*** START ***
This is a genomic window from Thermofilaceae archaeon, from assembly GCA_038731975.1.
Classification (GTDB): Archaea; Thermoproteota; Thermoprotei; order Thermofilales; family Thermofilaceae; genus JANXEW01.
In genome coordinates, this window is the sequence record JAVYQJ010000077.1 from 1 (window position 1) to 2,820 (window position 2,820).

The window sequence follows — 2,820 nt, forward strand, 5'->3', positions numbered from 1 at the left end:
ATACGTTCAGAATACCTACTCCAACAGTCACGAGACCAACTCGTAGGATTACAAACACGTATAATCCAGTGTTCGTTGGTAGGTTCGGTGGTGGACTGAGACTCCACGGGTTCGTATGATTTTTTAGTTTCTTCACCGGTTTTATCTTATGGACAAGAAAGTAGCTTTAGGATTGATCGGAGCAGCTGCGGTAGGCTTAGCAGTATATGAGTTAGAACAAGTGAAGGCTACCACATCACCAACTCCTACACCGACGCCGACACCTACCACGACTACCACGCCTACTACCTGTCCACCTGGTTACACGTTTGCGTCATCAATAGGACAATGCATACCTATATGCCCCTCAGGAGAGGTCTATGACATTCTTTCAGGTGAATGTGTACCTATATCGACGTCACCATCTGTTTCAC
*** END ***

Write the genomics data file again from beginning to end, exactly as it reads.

This is a genomic window from Thermofilaceae archaeon, from assembly GCA_038731975.1.
Classification (GTDB): Archaea; Thermoproteota; Thermoprotei; order Thermofilales; family Thermofilaceae; genus JANXEW01.
In genome coordinates, this window is the sequence record JAVYQJ010000077.1 from 1 (window position 1) to 2,820 (window position 2,820).

The window sequence follows — 2,820 nt, forward strand, 5'->3', positions numbered from 1 at the left end:
ATACGTTCAGAATACCTACTCCAACAGTCACGAGACCAACTCGTAGGATTACAAACACGTATAATCCAGTGTTCGTTGGTAGGTTCGGTGGTGGACTGAGACTCCACGGGTTCGTATGATTTTTTAGTTTCTTCACCGGTTTTATCTTATGGACAAGAAAGTAGCTTTAGGATTGATCGGAGCAGCTGCGGTAGGCTTAGCAGTATATGAGTTAGAACAAGTGAAGGCTACCACATCACCAACTCCTACACCGACGCCGACACCTACCACGACTACCACGCCTACTACCTGTCCACCTGGTTACACGTTTGCGTCATCAATAGGACAATGCATACCTATATGCCCCTCAGGAGAGGTCTATGACATTCTTTCAGGTGAATGTGTACCTATATCGACGTCACCATCTGTTTCAC